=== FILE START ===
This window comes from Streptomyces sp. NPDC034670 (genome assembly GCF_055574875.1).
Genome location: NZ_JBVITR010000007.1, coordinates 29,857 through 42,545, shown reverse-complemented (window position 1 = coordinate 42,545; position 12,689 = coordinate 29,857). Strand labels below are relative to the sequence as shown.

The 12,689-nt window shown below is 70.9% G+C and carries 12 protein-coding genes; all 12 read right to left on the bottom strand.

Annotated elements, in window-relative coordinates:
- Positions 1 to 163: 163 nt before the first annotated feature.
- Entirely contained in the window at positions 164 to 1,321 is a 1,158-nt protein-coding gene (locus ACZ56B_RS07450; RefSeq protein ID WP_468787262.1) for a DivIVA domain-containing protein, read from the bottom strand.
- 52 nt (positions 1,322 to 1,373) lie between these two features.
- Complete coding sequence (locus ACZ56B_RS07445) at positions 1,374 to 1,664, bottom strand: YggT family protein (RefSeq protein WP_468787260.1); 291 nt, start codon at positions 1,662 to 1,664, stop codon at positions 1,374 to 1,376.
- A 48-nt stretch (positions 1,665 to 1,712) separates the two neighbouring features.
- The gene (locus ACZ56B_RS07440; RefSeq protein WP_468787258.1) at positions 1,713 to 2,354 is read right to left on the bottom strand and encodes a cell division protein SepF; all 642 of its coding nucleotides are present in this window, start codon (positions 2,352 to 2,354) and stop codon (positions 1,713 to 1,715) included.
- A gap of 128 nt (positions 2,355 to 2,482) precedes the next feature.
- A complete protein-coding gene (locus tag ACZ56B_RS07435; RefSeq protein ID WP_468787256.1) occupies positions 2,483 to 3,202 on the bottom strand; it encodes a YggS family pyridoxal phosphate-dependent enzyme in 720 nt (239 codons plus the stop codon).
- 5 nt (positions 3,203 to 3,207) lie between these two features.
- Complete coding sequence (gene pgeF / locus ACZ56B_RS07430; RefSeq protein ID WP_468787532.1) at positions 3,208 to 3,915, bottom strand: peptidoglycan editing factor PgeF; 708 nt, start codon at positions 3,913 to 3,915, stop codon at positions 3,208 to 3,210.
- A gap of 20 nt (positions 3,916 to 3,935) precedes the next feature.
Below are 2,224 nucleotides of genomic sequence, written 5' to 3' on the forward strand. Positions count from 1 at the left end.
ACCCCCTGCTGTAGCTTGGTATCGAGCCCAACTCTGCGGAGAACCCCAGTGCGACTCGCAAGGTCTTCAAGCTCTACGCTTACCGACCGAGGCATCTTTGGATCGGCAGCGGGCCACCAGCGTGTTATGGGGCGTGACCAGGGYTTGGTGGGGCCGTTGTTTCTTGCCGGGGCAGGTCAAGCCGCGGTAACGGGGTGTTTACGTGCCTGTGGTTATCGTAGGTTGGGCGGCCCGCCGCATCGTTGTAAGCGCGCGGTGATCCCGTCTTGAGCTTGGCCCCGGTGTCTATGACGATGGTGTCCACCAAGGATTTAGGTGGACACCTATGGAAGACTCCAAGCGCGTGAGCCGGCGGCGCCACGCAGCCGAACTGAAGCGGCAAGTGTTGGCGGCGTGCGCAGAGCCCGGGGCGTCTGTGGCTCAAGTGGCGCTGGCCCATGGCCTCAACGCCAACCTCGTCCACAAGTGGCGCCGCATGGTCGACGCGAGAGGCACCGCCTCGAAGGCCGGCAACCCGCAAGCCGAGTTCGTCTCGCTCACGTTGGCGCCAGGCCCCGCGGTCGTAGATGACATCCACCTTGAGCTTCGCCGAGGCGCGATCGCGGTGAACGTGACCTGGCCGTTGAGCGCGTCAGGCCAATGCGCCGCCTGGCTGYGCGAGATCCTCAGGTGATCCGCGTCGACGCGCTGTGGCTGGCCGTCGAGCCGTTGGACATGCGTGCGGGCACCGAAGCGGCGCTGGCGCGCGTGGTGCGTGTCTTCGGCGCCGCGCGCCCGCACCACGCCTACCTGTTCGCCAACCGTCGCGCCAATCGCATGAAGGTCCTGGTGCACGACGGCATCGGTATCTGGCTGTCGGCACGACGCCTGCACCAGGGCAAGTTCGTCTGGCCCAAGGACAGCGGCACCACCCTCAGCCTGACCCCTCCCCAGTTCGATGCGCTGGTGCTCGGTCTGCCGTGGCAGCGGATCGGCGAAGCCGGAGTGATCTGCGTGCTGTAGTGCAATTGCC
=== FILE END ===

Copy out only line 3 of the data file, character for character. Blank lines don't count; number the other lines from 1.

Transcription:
The 12,689-nt window shown below is 70.9% G+C and carries 12 protein-coding genes; all 12 read right to left on the bottom strand.